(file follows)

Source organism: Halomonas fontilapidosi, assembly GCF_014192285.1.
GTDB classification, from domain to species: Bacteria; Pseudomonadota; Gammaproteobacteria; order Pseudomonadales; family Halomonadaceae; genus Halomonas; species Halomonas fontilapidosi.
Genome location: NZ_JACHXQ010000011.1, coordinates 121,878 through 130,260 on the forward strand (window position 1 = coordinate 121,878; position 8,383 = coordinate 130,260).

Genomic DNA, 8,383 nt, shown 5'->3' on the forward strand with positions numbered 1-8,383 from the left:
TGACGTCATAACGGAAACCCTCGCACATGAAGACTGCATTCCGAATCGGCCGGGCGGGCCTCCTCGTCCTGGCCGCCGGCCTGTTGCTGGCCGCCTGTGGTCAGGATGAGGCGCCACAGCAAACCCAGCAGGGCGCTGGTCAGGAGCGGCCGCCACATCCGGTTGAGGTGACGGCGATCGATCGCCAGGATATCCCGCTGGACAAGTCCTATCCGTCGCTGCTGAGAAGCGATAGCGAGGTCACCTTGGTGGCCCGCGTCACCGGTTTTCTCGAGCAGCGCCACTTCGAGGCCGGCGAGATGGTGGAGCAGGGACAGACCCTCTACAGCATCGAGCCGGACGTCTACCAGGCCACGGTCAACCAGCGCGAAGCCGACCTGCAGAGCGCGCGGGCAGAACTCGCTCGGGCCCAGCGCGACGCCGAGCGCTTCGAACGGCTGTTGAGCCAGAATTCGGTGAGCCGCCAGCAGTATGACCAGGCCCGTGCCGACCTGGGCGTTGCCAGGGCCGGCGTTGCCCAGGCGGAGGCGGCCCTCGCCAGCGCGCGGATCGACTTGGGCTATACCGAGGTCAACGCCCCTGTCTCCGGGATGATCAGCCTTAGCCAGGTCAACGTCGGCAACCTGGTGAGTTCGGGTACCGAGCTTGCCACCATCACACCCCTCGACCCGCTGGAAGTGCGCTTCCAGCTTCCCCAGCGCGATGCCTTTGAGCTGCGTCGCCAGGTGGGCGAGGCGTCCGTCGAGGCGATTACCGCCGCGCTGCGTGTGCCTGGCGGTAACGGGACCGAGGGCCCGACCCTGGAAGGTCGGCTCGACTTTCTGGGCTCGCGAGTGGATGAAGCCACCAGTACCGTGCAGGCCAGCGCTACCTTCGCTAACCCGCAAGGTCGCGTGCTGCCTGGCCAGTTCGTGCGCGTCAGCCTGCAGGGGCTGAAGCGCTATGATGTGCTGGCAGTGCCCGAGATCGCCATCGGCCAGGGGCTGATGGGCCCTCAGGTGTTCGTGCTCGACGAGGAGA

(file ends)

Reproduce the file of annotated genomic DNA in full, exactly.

Source organism: Halomonas fontilapidosi, assembly GCF_014192285.1.
GTDB classification, from domain to species: Bacteria; Pseudomonadota; Gammaproteobacteria; order Pseudomonadales; family Halomonadaceae; genus Halomonas; species Halomonas fontilapidosi.
Genome location: NZ_JACHXQ010000011.1, coordinates 121,878 through 130,260 on the forward strand (window position 1 = coordinate 121,878; position 8,383 = coordinate 130,260).

Genomic DNA, 8,383 nt, shown 5'->3' on the forward strand with positions numbered 1-8,383 from the left:
TGACGTCATAACGGAAACCCTCGCACATGAAGACTGCATTCCGAATCGGCCGGGCGGGCCTCCTCGTCCTGGCCGCCGGCCTGTTGCTGGCCGCCTGTGGTCAGGATGAGGCGCCACAGCAAACCCAGCAGGGCGCTGGTCAGGAGCGGCCGCCACATCCGGTTGAGGTGACGGCGATCGATCGCCAGGATATCCCGCTGGACAAGTCCTATCCGTCGCTGCTGAGAAGCGATAGCGAGGTCACCTTGGTGGCCCGCGTCACCGGTTTTCTCGAGCAGCGCCACTTCGAGGCCGGCGAGATGGTGGAGCAGGGACAGACCCTCTACAGCATCGAGCCGGACGTCTACCAGGCCACGGTCAACCAGCGCGAAGCCGACCTGCAGAGCGCGCGGGCAGAACTCGCTCGGGCCCAGCGCGACGCCGAGCGCTTCGAACGGCTGTTGAGCCAGAATTCGGTGAGCCGCCAGCAGTATGACCAGGCCCGTGCCGACCTGGGCGTTGCCAGGGCCGGCGTTGCCCAGGCGGAGGCGGCCCTCGCCAGCGCGCGGATCGACTTGGGCTATACCGAGGTCAACGCCCCTGTCTCCGGGATGATCAGCCTTAGCCAGGTCAACGTCGGCAACCTGGTGAGTTCGGGTACCGAGCTTGCCACCATCACACCCCTCGACCCGCTGGAAGTGCGCTTCCAGCTTCCCCAGCGCGATGCCTTTGAGCTGCGTCGCCAGGTGGGCGAGGCGTCCGTCGAGGCGATTACCGCCGCGCTGCGTGTGCCTGGCGGTAACGGGACCGAGGGCCCGACCCTGGAAGGTCGGCTCGACTTTCTGGGCTCGCGAGTGGATGAAGCCACCAGTACCGTGCAGGCCAGCGCTACCTTCGCTAACCCGCAAGGTCGCGTGCTGCCTGGCCAGTTCGTGCGCGTCAGCCTGCAGGGGCTGAAGCGCTATGATGTGCTGGCAGTGCCCGAGATCGCCATCGGCCAGGGGCTGATGGGCCCTCAGGTGTTCGTGCTCGACGAGGAGA